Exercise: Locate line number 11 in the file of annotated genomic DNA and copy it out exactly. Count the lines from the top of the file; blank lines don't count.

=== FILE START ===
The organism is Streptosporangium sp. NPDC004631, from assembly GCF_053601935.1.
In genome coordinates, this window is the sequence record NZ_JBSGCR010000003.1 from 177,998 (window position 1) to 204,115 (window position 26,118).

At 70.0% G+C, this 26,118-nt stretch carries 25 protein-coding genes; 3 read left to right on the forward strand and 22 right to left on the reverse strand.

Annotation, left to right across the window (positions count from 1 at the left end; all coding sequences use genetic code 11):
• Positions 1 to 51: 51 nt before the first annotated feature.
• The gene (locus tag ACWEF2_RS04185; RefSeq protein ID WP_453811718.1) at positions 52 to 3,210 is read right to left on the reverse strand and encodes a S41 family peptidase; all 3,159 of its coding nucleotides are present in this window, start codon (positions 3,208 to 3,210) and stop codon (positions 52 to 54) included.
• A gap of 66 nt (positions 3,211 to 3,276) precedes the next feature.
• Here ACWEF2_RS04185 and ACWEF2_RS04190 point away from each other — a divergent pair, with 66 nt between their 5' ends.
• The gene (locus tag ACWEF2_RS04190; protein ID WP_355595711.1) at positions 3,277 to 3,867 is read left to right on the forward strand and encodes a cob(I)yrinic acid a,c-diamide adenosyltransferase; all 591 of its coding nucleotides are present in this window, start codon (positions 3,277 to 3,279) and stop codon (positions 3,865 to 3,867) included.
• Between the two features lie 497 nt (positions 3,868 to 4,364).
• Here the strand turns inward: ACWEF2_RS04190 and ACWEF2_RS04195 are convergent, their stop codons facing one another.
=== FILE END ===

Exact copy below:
• Here the strand turns inward: ACWEF2_RS04190 and ACWEF2_RS04195 are convergent, their stop codons facing one another.